Dedicated to Light Painting Photography

Posts tagged ‘lighting sequence’

light painting photography, studio floral portrait, long time exposure, Hosemaster, medium format photography, Australian flower, Richard Walker,

Leucospermum (Pincushion)

There were two “exposures” on a single frame of film for this light painting image.  The dark blue background was exposed for 35 seconds, then a narrow beam of light was skimmed across the top of the flower for 15 seconds to produce this dramatic effect.  Shot on 120 Fujifilm Velvia.

I’m here to confess. I have seen “the light” — and it’s beautiful!  There are few things more exciting and spontaneous than creating a photograph from the inside out.  That’s what happens in light painting and that’s why I became a convert.

Light painting is a relatively recent attraction for me.  I began my working life in 1970 as a photographer at a country television station.  In 1977, after I had moved to Sydney, I became a director of television documentaries for a national broadcaster.  For the next 20 years I was immersed in a world of 16mm film, but I also enjoyed getting away from television production, pursuing my own 35mm still photography.

In 1998 I made a decision that was going to affect the rest of my life.  I decided I wanted to become a great photographer of flowers!  At the time I had no idea about the rich legacy of flower photographers that had preceded me, so I was very naïve about my prospects or influence.  This story is about how I came to that momentous decision.

In September 1998, in our garden in Sydney, a bed of columbines (aquilegia) was flowering. It was the first time my wife and I had grown these delicate flowers so I decided to photograph them as a record.  On a sunny day I set up my camera and macro lens and as I framed a close-up of a columbine I realised there was no illumination inside the flower bell. I decided to experiment with additional lighting.  I tried leaning a small hand mirror at ground level to reflect sunlight into the flower bell.  But the mirror was difficult to align and the sun moved.  So I set up a small flash unit on the ground and aimed it at the flower.  I tried different exposures using this fill-in flash and then rushed the film off to the lab.  The resulting prints fascinated me.  Directing light into the interior of the flower had made a difference.  The flower bell seemed more translucent and the texture of the bloom was accentuated.  I wondered how far I could go with this style of flower photography.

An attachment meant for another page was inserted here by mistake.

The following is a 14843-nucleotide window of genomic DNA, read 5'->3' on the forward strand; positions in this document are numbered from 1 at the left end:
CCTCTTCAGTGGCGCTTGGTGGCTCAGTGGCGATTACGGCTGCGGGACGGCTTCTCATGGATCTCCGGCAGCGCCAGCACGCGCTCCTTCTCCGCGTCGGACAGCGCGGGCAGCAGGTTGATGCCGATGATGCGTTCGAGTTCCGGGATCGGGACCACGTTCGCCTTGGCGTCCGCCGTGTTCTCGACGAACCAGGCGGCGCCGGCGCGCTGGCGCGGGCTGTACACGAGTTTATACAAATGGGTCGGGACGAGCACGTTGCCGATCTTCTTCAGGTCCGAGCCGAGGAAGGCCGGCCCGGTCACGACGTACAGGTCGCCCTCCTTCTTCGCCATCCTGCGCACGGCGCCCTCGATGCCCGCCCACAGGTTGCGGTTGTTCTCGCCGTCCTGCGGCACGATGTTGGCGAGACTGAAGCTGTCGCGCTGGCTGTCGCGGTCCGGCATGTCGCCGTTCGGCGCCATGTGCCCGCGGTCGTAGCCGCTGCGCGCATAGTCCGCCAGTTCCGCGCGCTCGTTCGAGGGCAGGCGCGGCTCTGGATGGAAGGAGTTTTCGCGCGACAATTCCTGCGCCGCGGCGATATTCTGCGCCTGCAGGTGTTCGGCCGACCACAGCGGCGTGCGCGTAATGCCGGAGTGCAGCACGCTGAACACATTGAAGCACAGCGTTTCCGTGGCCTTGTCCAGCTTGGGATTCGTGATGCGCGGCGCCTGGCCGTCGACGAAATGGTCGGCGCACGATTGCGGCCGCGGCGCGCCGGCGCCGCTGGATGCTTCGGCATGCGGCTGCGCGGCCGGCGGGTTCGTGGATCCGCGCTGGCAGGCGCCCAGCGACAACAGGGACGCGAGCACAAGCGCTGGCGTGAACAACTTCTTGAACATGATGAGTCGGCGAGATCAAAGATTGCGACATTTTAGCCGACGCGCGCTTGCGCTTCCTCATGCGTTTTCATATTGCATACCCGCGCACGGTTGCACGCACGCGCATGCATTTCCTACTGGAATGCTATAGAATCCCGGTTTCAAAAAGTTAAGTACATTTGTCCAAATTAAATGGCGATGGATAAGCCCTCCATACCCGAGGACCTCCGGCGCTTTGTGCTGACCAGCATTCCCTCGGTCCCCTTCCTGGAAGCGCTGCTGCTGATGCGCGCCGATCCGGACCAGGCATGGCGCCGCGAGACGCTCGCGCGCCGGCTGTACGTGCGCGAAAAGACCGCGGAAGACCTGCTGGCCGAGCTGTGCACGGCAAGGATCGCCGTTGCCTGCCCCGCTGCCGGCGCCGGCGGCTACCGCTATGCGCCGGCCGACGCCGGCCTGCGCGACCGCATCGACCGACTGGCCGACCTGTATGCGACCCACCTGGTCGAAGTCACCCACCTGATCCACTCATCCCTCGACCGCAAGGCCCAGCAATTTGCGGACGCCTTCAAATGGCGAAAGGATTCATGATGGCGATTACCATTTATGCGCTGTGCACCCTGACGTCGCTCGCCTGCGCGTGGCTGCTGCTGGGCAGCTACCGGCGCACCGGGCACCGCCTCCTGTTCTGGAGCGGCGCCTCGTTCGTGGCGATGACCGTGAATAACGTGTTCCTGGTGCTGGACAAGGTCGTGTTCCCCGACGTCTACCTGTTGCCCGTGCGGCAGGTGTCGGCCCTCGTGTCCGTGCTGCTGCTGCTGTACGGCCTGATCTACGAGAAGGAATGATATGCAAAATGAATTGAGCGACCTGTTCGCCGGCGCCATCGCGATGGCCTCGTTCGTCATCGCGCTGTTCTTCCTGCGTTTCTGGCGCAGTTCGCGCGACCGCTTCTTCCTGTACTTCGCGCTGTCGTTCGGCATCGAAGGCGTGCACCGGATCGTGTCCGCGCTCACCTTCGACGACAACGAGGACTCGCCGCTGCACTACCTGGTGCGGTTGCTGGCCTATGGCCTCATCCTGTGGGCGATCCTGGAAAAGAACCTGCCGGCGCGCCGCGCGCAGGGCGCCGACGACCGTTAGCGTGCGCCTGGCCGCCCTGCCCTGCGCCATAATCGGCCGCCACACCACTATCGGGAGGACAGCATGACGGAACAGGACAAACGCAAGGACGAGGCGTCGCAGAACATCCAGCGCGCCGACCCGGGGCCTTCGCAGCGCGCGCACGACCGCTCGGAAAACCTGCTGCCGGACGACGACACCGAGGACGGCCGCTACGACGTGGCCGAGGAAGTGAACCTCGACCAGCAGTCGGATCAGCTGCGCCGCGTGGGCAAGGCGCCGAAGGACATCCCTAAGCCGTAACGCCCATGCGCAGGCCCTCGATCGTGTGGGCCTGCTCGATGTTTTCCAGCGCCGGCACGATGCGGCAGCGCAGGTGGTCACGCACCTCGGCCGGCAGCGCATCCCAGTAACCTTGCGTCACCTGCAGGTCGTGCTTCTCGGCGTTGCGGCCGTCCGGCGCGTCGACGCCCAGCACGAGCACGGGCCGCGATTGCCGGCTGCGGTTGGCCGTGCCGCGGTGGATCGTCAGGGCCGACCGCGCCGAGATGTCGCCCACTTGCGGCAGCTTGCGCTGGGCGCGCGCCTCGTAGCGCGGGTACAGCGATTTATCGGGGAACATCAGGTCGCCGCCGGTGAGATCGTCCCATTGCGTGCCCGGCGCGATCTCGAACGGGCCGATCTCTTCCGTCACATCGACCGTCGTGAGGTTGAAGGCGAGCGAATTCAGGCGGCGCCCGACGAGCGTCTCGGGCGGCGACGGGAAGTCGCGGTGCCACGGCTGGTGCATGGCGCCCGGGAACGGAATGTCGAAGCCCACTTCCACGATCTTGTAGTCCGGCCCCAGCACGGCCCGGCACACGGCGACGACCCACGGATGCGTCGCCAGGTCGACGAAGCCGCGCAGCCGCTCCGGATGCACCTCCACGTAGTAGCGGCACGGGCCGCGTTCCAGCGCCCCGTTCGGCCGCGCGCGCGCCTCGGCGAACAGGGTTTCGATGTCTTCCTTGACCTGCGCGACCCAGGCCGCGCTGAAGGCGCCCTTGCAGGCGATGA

columbine, aquilegia, fill flash photography, floral portraiture, lighting flowers,

The Effect of Additional Lighting on a Columbine Bloom

The columbine flower (aquilegia) on the left was lit by sunlight.  In the image on the right I used a small off-camera flash — diffused with tissue paper —to highlight the bloom and reveal the texture of the petals.

After this revelation I began to think about specialising in floral portraiture – in a studio, with controlled lighting.  I favoured the studio approach because I wanted to avoid the difficulties of location shooting – limited camera positions, distracting backgrounds, fluctuating sunlight and windy weather. The prospect of working with artificial light didn’t worry me. My time in television production had involved a lot of interior filming so I was used to tungsten lighting.  For me, the great advantage of continuous light is that you see exactly how the light affects the subject.  The big disadvantage, especially when the subjects are delicate flowers, is the amount of heat produced by tungsten lamps.  The last thing I wanted to do was fry my flowers!!

A salesman of second-hand lighting equipment suggested I avoid hot lights by “light painting” flowers in a darkened studio. He was keen to sell me a device called a Broncolor Lightbrush.

light painting photography, light painting device, Broncolor Lightbrush

Broncolor Lightbrush (image from cambridgeincolour.com)

This device looked like an electric hair dryer, yet it produced continuous light.  I asked to be locked in a dark room to see how it worked.  The Lightbrush felt clumsy and lacked subtlety in its light output.  Then the salesman mentioned that the Lightbrush was a cheap version of a “Hosemaster”.

I’d never heard of a Hosemaster so I went home to consult the Internet. Online, I discovered four things about the Hosemaster:

  • It was invented, and marketed by the American photographer, Aaron Jones
  • It produced remarkable lighting effects but was time-consuming to use
  • It was in vogue in the early 1990s, but out of favour within ten years
  • It was very expensive

I still had no idea how it worked and I struggled to find any images of the device.  Then I stumbled on the Calumet online catalogue and found an itemised listing of the entire Hosemaster system – complete with pictures, descriptions and prices!!  There was no way I could afford the thousands of dollars required to buy a new machine and the necessary accessories.

The prohibitive cost of the Hosemaster system had forced some photographers to devise cheaper ways of light painting.  I found a blog with posted images that had been lit with a MagLite flashlight.  So I decided to experiment.  I bought a new MagLite and taped an 80A filter to the front lens to correct the colour temperature of the light.  Then I attached a snoot of rolled aluminium foil.